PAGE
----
Social Media: The Sacrifice That Costs (And Accomplishes) Nothing

Social Media: The Sacrifice That Costs (And Accomplishes) Nothing August 17, 2018

Let’s face it: There’s a lot of good that social media can do.  It helps us stay in touch with friends and family members.  It allows us to share memes and videos and quotes that make us laugh or clap or cry.  It offers us the opportunity to read articles and essays and blogs that make us think deeper and differently.   It provides forums to share ideas and opinions and information.

But the problem with social media is that it costs us nothing.  (Except time and angst and emotional energy.)

The pitfall of social media is that if we feel strongly about a social justice issue, we can hit the “post” button with more force than usual and feel like we’ve accomplished something.  Like we’ve made a dent in the issue of racism or abortion or politics or immigration by virtually weighing in.

But research shows that isn’t true.

Very little (if any) change happens when we post on social media.  We get a false sense of accomplishment, personal vindication and the unvalidated idea that we’ve proven how “right” we are.  And….that’s it.

This week, I’ve seen people post pictures of mutilated fetuses and felt like they did something to prevent abortions.

People posted links to biased political publications and sat back, arms crossed, feeling like they’ve proven themselves to the virtual universe.

Others have posted pictures of asylum-seekers separated from their families at the border, or refugees fleeing violence in Bangladesh and South Sudan and Syria.  Those well-meaning posts tugs at our heart strings, but in reality, they don’t do anything.

One of my favorite scenes from the Bible is when King David was told to make a sacrifice on behalf of his people to stop a plague that was killing tens of thousands of Israelites.   When he arrived at the threshing floor where the sacrifice was to be made, the man who owned the property presented David with all the supplies to make the sacrifice.  But David declined them and paid for the supplies himself, saying, “I will not sacrifice to the Lord that which costs me nothing.”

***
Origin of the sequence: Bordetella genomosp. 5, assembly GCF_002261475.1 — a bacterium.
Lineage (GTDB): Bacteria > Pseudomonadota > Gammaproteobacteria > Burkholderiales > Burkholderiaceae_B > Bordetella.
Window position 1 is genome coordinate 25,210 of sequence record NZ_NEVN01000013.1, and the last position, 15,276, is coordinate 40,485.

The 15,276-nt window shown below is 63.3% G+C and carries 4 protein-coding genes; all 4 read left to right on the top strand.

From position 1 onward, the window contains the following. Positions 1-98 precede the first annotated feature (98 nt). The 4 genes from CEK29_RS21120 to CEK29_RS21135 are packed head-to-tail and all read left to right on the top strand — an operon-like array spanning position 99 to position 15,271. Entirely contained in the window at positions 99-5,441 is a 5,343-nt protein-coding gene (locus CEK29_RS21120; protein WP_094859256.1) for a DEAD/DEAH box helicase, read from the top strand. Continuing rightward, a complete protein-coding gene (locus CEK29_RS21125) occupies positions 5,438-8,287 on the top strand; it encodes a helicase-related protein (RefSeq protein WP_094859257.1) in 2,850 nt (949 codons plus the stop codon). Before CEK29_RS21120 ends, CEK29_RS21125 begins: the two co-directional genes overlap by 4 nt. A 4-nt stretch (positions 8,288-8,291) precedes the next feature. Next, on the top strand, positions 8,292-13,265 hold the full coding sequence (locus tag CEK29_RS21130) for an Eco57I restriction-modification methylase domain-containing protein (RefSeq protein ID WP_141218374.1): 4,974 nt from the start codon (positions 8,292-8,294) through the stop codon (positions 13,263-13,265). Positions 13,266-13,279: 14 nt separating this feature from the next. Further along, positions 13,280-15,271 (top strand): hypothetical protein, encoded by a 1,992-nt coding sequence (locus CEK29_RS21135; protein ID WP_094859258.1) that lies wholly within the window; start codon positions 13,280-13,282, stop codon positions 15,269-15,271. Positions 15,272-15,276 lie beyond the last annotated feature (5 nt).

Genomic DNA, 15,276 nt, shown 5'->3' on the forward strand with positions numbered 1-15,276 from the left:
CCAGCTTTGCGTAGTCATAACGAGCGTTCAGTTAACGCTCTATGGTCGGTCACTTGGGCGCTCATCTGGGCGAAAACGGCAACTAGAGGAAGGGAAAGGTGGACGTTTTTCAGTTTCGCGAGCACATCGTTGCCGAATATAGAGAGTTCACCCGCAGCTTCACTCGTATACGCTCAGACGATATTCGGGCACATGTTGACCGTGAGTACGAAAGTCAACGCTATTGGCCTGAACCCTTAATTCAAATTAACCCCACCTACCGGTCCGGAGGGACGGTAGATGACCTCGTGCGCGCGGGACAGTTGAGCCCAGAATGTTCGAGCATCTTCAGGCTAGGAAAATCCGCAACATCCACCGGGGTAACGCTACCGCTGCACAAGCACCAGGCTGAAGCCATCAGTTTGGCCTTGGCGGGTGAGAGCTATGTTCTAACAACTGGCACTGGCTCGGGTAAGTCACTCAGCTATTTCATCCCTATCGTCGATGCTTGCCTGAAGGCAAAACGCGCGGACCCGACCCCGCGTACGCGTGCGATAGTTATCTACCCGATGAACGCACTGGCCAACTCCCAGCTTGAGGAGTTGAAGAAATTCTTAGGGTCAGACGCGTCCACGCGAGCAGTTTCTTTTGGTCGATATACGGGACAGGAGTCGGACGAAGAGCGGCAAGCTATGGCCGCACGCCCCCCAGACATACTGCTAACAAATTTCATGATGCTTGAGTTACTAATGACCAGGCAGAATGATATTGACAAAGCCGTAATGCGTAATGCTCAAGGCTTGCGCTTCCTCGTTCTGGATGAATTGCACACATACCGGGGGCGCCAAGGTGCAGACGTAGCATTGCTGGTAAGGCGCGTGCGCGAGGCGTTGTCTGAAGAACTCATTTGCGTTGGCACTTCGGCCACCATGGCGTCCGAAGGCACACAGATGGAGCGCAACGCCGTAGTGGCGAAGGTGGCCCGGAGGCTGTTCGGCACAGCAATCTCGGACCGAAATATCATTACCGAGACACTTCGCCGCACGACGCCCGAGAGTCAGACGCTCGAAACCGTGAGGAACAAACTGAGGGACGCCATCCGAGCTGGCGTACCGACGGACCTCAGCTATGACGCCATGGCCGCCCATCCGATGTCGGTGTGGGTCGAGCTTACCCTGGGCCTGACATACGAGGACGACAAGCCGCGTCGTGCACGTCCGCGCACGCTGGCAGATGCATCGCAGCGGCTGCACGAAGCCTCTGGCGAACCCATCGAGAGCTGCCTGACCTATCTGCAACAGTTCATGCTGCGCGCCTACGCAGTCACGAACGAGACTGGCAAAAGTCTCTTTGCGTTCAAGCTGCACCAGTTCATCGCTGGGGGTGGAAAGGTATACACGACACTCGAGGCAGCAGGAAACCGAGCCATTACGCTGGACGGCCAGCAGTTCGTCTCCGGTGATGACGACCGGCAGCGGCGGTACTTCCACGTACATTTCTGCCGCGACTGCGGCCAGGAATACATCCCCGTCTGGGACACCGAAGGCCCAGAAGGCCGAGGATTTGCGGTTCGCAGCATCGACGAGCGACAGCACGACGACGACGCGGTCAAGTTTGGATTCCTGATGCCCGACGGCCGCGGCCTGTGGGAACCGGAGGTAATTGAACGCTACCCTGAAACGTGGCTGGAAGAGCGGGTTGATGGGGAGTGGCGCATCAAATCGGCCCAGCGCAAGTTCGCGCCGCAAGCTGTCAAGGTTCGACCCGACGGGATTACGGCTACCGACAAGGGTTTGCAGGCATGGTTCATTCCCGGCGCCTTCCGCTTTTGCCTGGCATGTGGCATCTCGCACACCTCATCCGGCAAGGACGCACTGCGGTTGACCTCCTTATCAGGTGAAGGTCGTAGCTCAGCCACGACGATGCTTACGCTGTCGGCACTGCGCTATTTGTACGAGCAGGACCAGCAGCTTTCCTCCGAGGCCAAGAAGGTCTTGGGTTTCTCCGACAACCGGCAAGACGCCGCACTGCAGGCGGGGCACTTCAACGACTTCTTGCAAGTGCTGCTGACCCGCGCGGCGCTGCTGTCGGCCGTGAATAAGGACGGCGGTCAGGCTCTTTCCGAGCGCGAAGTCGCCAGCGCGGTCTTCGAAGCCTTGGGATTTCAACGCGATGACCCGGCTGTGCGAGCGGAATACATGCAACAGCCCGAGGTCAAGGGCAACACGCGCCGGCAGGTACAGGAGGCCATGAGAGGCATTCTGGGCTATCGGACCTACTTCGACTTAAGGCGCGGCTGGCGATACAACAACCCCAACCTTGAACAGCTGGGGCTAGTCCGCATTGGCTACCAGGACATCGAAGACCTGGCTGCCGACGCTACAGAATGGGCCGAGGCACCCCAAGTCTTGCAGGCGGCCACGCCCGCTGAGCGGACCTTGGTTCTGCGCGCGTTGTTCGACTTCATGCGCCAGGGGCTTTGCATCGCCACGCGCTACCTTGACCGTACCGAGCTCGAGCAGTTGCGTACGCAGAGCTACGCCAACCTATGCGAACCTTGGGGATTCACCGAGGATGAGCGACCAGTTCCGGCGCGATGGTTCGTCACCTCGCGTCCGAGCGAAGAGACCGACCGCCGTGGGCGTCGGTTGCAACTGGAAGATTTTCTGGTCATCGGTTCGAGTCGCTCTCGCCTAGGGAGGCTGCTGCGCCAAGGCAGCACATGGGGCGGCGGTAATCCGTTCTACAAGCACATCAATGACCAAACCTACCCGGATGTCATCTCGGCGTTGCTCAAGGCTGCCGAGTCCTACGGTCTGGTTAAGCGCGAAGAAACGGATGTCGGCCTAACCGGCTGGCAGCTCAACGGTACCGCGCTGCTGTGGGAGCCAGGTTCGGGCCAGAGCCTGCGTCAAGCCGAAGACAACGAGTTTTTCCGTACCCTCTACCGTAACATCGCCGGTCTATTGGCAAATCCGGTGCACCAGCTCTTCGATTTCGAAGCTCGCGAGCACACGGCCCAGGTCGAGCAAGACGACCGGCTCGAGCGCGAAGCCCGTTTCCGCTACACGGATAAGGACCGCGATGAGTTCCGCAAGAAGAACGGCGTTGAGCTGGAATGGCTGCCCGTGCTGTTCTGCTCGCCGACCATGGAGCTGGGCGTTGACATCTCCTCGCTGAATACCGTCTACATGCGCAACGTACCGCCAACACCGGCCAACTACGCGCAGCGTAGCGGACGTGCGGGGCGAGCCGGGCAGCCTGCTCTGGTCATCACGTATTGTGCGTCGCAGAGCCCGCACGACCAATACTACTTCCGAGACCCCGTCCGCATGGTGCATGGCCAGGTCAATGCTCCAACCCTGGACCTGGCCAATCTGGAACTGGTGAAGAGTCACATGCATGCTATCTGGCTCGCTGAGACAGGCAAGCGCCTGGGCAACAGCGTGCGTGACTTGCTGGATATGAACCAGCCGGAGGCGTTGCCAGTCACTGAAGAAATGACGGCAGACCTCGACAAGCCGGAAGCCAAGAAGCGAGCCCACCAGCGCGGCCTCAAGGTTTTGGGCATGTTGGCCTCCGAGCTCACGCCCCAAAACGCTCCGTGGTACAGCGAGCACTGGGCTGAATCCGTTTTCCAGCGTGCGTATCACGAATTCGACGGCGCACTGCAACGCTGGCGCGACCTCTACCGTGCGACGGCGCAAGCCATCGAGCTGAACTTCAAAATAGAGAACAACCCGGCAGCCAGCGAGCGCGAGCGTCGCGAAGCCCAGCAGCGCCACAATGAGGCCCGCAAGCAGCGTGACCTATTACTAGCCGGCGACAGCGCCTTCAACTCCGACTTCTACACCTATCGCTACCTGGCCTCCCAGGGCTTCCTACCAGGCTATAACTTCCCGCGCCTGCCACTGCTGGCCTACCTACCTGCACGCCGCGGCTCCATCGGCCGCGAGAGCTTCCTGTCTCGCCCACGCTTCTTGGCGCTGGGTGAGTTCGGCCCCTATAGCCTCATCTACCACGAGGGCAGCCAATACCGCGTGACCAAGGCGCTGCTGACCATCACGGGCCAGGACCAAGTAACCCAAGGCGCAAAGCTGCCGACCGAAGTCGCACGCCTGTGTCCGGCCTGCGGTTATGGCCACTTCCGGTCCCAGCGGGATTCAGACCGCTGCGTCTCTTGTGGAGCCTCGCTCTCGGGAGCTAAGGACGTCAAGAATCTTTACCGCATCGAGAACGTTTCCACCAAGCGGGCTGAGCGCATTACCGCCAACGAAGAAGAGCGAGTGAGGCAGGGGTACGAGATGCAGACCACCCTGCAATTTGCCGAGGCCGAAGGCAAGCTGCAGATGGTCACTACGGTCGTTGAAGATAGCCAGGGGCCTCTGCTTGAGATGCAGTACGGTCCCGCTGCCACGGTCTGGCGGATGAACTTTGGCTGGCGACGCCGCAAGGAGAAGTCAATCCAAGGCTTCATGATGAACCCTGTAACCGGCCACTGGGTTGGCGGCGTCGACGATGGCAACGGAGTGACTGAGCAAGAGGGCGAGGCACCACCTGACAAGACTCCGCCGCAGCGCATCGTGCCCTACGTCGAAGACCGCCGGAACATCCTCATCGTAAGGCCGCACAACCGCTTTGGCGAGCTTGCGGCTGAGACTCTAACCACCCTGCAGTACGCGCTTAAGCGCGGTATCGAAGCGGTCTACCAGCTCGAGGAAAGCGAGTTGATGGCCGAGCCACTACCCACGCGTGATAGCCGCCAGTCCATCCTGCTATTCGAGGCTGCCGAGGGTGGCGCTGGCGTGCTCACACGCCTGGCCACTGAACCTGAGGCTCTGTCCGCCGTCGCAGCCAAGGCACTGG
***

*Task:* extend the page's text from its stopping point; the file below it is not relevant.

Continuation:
My friends, with all our well-meaning, self-justified feelings of using social media to make the world a better place, the reality is that most of the time, social media is the “sacrifice” that costs us, and accomplishes, nothing.

So here’s the reality.

If you believe in something, if you feel that injustice is happening on your watch, if you are passionate about how to improve your neighborhood, your country or your world, log off of your social media account and Do. Something.

Make a donation, show up at a rally, spend time with people who are suffering, volunteer at an organization that’s making a tangible difference.

Refuse to be satisfied with hollow, costless gestures.

Realize that the world needs your actions and your generosity and your resources more than it needs your opinions.

Be the loving hands and feet of Jesus to those around you.

Say with David that you won’t give to God, and to the world around you, that which costs you nothing.

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  • Elaine Matthews

    Let me take it one step further, please. You’ve see these; we’ve all seen these in our e-mails—these petitions which are e-mailed to you from your senator/congress-rep mailing list. I don’t think these are paid much attention when these 50,000, 60,000 etc. signature electronic petitions reach the US President’s or Supreme Court justices’ desks. I just see the recipient use these electronic petitions as confetti because these gov’t officials just want to carry out their own objectives. Although these petiitions have a massive amount of signatures, that means nothing to government officials.

  • Dwight Lee Wolter

    CAN YOU OFFER, PLEASE, THE CITATION FOR DAVID REFUSING THE OFFER OF SUBSIDY OF EXPENSES RELATED TO THE SACRIFICE? Sorry for the caps. Just noticed. Not angry. Peace, Dwight.